• On that question of factual detail, there are stories which you've been involved in which have become famous because of details which turned out not to be true. One of the most famous was the "Freddie Starr ate my hamster" headline. What role did you play in that false headline?

  • As I say, 80 per cent of my business is and has been public relations. I'm paid retainers by clients. Freddie Starr was a client for years.

    Someone went to the Sun when Kelvin MacKenzie was editor, 1986, claiming that Freddie had eaten her hamster. She had a boyfriend Freddie was on good terms with. They'd fallen out and as an act of spite and vengeance.

    So Kelvin MacKenzie, editor of the Sun, called me and said, "We've got this great story on Freddie Starr". "What is it?" "It's he ate a hamster", et cetera, et cetera. I said "Can you give me an hour and I'll get back to you".

    I phoned Freddie and he denied it. I phoned his manager, Leon Fisk, and he said as far as he was aware he'd never seen Freddie eat a hamster and he was with him most of the time in those days and they both said could I stop it?

    My decision was to say to Kelvin, "Freddie denies eating a hamster, but I'm more than happy for the story to go in because he's about to do a British tour and I think it would be great publicity for him". Fortunately for me it worked out that way.

  • Did you see any ethical difficulty in effectively giving Mr MacKenzie the green light to publish --

  • -- a false story?

  • No. I told Mr MacKenzie that Freddie had denied it. He said to me, "Have you ever seen him do anything like that?" and I said, "No, I've seen him put some very strange things in his mouth over the years, but never a hamster", because that is the truth, I haven't. But I was happy to encourage it because I was looking after Freddie's career and his PR and I believed it would be something which would help him.

  • So effectively you passed the decision to Mr MacKenzie?

  • In spite of my client wanting me to stop it.

  • The other perhaps infamous example was the detail that was given of David Mellor's affair with Antonia de Sancha. Is it right that the detail about the Chelsea football shirt was completely made up?

  • Well, I mean the only person that knows what David Mellor wore was Antonia de Sancha and David Mellor. I didn't give the interview. I wasn't in the room with the journalist when Antonia de Sancha gave the interview. She had to swear, I would assume, an affidavit that that's exactly what happened.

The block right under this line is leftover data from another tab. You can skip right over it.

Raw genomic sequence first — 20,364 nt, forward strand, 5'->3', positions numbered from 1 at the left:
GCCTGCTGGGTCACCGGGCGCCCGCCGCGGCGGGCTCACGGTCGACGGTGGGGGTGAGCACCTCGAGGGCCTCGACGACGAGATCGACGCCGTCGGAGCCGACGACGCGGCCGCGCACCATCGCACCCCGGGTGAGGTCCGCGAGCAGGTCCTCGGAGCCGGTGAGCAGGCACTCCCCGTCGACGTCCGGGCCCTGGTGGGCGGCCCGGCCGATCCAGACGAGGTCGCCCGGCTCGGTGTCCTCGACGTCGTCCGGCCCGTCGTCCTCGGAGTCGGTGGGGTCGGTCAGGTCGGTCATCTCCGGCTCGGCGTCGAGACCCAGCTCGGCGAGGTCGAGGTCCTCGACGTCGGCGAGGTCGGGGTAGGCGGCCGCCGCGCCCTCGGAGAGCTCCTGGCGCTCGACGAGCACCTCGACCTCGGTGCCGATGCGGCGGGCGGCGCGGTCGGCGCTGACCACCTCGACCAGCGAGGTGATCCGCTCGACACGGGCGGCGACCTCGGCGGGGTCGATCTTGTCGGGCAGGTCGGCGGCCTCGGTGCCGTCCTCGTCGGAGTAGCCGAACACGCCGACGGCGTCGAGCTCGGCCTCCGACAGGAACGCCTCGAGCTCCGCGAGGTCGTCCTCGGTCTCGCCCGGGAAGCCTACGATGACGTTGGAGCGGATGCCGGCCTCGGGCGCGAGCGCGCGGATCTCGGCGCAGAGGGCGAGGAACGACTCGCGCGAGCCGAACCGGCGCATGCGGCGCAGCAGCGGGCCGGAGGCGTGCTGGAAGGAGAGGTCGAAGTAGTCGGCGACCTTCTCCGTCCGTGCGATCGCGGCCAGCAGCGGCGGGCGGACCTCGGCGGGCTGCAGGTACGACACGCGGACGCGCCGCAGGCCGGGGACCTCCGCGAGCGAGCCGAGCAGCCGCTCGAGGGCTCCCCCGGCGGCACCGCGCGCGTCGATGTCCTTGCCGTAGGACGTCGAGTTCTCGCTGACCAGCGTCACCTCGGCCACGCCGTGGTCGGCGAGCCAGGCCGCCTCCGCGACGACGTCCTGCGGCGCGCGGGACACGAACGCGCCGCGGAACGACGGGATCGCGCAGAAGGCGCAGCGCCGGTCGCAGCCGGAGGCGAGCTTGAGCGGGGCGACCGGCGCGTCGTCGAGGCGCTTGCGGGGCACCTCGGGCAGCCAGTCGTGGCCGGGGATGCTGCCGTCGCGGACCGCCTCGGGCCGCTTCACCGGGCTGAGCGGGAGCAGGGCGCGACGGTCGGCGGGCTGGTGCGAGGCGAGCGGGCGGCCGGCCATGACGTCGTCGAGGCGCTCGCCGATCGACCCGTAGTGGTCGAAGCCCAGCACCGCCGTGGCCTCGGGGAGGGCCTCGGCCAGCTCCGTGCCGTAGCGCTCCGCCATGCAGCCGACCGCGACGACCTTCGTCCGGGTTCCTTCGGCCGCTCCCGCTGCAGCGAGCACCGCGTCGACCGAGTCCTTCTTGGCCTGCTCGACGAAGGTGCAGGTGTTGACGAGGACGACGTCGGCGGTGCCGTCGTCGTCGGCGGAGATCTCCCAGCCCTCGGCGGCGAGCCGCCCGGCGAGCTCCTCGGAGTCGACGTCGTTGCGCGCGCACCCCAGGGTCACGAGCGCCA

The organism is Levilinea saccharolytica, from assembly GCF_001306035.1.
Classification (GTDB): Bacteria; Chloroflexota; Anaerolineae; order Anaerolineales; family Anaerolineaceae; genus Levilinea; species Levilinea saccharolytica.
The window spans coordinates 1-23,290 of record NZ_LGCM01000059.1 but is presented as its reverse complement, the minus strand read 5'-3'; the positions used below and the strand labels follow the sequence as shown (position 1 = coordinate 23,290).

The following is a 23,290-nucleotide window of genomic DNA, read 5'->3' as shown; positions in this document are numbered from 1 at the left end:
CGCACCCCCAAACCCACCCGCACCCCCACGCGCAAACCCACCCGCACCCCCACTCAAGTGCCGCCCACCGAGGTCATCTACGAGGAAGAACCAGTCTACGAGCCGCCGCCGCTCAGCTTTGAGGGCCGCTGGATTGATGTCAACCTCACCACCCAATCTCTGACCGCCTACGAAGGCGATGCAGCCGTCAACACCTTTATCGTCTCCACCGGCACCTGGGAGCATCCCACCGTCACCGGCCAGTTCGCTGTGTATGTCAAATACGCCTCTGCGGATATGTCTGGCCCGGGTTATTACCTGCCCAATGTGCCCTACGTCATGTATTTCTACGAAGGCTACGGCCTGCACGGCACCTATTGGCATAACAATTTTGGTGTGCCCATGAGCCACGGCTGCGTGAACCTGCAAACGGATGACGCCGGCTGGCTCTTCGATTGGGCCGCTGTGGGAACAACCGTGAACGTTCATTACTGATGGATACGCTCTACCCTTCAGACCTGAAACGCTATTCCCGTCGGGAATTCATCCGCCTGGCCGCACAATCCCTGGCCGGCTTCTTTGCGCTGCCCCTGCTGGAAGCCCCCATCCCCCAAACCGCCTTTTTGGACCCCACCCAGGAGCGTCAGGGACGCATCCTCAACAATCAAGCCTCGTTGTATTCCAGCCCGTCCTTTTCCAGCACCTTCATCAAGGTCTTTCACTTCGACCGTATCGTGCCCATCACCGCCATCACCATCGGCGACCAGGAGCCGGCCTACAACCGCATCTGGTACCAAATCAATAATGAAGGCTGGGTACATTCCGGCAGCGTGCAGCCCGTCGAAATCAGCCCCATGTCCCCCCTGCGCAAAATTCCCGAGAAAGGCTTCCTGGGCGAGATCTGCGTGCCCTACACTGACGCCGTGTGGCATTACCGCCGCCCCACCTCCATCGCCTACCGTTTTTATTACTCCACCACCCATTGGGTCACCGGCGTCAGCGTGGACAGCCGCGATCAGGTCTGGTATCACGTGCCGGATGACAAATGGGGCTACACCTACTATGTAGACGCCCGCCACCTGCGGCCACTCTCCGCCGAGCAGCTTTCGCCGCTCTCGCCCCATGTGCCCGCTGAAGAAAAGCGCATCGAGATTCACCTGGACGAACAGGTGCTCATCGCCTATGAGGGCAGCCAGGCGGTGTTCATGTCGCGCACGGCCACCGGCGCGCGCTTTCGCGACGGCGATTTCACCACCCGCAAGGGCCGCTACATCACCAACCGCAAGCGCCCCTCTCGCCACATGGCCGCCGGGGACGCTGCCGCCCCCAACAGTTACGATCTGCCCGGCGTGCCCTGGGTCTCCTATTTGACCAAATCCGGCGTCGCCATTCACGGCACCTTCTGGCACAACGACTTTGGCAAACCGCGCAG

So, you know, everyone has always said, "Well, you made it up". I didn't make it up. And even if I had have made it up, she was doing the interview and I had nothing to do with that interview. I don't tend to sit in, because to be honest with you, I don't particularly want to hear about what David Mellor might have been up to in the bedroom. It does nothing to entertain or even interest me. Again, to be honest with you, I'd much rather enjoy a sex life than read about other people's.

  • I'm thinking because that was perhaps a detail, unlike the Freddie Starr story, that did actually have consequences because it was one thing for Mr Mellor to face the consequences of what he did actually do; it was quite another for him to suffer the humiliation of being ridiculed for something that he didn't do.

  • Well, if he didn't, the only two people that know that are David Mellor and Antonia de Sancha.

  • You've described to the Select Committee back in 2003, and two others, how you've witnessed celebrity culture in this country change over the decades.

  • Do you think that the British obsession with celebrity has reached an unhealthy level?

  • I think it's unhealthy that celebrities have so much influence over young people, and stars, for lots of different reasons.

    I think there was a survey just a few years ago of 8-year-olds asked what they wanted to do, a national survey, when they left school, and a huge amount said, "Be famous". Well, that's sad, and of course because so many celebrities are famous when they've obviously got absolutely no talent at all, then I think it obviously can be worrying.

    I think I've always tried, whenever I speak on television or in the media or at universities or -- to explain my thoughts about stars and celebrities as being generally much ado about nothing, a world full of very selfish people who generally are only interested in one person, and often, including major stars, people who are very unhappy because no matter how big they become, they're jealous of somebody else or petrified of someone else coming up behind them.

    So I would agree with what you're saying, but it's not something I've ever tried to promote or believe.